Question: Why did God put the tree of the knowledge of good and evil in the garden if he didn’t want Adam and Eve to eat of it? In other words, why make something that is not allowed in the first place? We are told that God does not tempt man to sin, so we know that’s not why.
It appears that God placed the tree of the knowledge of good and evil in the garden to serve as a test of simple obedience.
This does not contradict what we read in the epistle of James: “Let no one say when he is tempted, ‘I am being tempted by God’; for God cannot be tempted with evil, and he himself tempts no one” (Jas. 1:13).
Testing is something quite different from tempting. God tested Adam and Eve, but he did not tempt them. He put the sincerity of their faith and obedience to the test, but he did not allure them to do evil—which is the essence of temptation.
They were tempted by Satan, as well as by their own desires. James tells us, “Each one is tempted when he is lured and enticed by his own desire. Then desire when it has conceived gives birth to sin, and sin when it is fully grown brings forth death” (Jas. 1:14-15).
Satan, who is called, “the tempter” (Matt. 4:3; 1 Thes. 3:5), approached Adam and Eve in the garden and appealed to their pride and their desire for autonomy, or independence from God. He said, “When you eat of it your eyes will be opened, and you will be like God, knowing good and evil” (Gen. 3:5). The sense here is, “You will be like God in determining good and evil.” In other words, Satan was suggesting that if they ate from the forbidden tree, they could determine for themselves what was right and wrong. He was tempting them with the prospect of independence from authority of God and the rule of his word.
We are not told what kind of tree the tree of the knowledge of good and evil was. The usual representation is that it was an apple tree. But it may just as well have been a fig, or a date, or even a banana tree! In all likelihood, there was nothing exceptional in the tree itself—nothing in its appearance that would have distinguished it from the other trees. It probably was no different from the other trees of the garden except that God had said, “Don’t eat from it.” There was nothing inherently sinful about eating from the tree, but it became sinful simply because God commanded them not to eat from it.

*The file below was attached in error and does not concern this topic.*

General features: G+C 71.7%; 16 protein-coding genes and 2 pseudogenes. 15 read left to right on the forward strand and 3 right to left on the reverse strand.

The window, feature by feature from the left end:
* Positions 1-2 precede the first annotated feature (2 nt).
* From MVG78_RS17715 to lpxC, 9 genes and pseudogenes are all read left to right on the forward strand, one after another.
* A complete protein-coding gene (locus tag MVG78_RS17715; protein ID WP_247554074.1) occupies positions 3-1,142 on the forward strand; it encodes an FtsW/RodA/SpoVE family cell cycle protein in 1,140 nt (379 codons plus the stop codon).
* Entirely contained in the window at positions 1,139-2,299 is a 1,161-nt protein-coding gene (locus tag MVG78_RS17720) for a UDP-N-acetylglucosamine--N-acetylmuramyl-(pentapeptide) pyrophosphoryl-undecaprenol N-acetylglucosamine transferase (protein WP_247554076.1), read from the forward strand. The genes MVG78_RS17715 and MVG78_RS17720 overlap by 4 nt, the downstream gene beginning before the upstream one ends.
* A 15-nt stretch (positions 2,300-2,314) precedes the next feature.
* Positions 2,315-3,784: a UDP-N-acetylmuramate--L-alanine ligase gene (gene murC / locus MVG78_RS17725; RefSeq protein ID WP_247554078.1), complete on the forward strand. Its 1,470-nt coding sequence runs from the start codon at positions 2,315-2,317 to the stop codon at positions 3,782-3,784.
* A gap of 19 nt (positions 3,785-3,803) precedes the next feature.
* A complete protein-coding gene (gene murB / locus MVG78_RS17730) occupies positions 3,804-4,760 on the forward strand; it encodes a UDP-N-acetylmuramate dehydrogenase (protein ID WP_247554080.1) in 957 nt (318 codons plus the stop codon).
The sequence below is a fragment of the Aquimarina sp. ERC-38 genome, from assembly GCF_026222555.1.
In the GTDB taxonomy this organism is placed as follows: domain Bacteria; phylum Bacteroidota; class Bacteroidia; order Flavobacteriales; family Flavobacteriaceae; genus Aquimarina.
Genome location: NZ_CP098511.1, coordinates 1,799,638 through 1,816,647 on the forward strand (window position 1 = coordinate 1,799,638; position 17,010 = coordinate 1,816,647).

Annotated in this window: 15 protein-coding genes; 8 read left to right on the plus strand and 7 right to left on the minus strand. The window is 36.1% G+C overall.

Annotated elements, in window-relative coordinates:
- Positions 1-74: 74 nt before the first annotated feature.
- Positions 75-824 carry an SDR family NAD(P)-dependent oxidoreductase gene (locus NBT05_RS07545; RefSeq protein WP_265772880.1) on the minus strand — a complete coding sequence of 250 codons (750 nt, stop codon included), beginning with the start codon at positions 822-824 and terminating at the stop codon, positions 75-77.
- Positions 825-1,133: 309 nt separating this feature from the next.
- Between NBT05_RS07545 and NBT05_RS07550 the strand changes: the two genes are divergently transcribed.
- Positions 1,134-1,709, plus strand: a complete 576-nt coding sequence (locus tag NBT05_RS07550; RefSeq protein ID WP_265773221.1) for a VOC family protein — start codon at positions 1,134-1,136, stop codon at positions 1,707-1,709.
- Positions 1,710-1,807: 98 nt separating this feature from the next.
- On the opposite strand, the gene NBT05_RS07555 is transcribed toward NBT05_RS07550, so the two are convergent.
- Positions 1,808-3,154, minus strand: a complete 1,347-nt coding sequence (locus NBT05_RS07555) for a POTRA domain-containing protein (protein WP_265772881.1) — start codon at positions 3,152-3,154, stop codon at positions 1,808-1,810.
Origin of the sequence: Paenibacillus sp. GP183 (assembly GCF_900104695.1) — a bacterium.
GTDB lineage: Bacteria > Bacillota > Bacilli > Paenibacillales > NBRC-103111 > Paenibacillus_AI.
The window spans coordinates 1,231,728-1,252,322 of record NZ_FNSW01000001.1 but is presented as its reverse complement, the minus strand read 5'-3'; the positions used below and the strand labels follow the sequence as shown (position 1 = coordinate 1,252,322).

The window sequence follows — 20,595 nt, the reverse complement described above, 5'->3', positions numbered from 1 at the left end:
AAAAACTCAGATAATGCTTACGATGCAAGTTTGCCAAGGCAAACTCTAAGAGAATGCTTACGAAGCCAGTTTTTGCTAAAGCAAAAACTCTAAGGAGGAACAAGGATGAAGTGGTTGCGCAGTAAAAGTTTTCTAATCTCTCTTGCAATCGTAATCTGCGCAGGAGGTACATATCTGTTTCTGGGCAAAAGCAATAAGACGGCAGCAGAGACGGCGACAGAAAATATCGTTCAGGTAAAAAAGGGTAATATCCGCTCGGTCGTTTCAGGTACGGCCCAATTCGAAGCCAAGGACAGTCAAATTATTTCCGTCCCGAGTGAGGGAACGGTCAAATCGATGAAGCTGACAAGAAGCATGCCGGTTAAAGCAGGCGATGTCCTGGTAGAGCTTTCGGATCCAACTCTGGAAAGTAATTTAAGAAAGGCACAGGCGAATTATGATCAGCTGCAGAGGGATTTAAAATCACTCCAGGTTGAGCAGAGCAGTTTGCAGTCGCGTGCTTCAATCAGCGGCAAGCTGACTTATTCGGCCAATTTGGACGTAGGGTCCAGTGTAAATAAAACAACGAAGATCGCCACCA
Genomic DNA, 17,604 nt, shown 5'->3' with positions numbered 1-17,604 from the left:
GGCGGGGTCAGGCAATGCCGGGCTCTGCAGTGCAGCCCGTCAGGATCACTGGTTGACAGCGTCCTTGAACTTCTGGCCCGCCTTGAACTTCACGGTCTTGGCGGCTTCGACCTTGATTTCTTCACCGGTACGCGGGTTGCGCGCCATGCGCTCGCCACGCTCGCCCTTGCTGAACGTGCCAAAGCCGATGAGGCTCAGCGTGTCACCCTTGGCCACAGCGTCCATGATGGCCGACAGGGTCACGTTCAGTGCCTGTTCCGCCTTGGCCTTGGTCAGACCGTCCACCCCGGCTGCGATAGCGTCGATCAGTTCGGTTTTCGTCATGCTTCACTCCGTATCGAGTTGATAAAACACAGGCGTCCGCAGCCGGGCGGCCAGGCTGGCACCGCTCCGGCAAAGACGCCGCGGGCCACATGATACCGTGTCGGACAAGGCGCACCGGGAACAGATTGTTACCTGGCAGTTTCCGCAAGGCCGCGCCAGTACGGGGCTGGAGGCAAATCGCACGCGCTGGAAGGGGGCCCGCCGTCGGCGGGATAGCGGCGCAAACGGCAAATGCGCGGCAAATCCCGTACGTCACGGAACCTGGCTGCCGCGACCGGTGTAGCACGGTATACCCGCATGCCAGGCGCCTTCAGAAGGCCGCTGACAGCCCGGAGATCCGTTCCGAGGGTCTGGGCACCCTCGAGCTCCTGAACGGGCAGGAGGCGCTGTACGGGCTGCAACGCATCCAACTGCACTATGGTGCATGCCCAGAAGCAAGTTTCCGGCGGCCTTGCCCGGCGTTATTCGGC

Now, it would be a mistake to think that this was the only thing that was forbidden to Adam. It would have been unlawful for him to lie, to cheat, to steal, to murder, etc. But in his unfallen state he would have naturally seen the reasonableness for the prohibition against these things. But the command forbidding him to eat from a certain tree—a tree which was in every other respect just like all the other trees of the garden—this was an arbitrary command, and one for which he could see no inherent reason. The command to refrain from eating of it, therefore, was a test of pure obedience. In other words, would Adam obey God implicitly, without being able to understand God’s reasons, or would he follow his own judgment.
In Proverbs, Solomon says, “Trust in the Lord with all your heart, and do not lean on your own understanding” (Prov. 3:5). This is precisely what Adam and Eve failed to do. They failed to trust God implicitly. They were seduced by the suggestion of the serpent that they could be like God in determining good and evil for themselves. They were not content to live within their own creaturely limitations, but instead grasped for a prerogative that did not belong to them.
The trial they faced is not all that different from the one we face, as well. Will we humbly bow before the authority of God, who alone has the right to determine good and evil? Are we willing to live with his definitions—his judgment concerning what is right and wrong? Which is to say, will we confess that he is Lord, and we are not?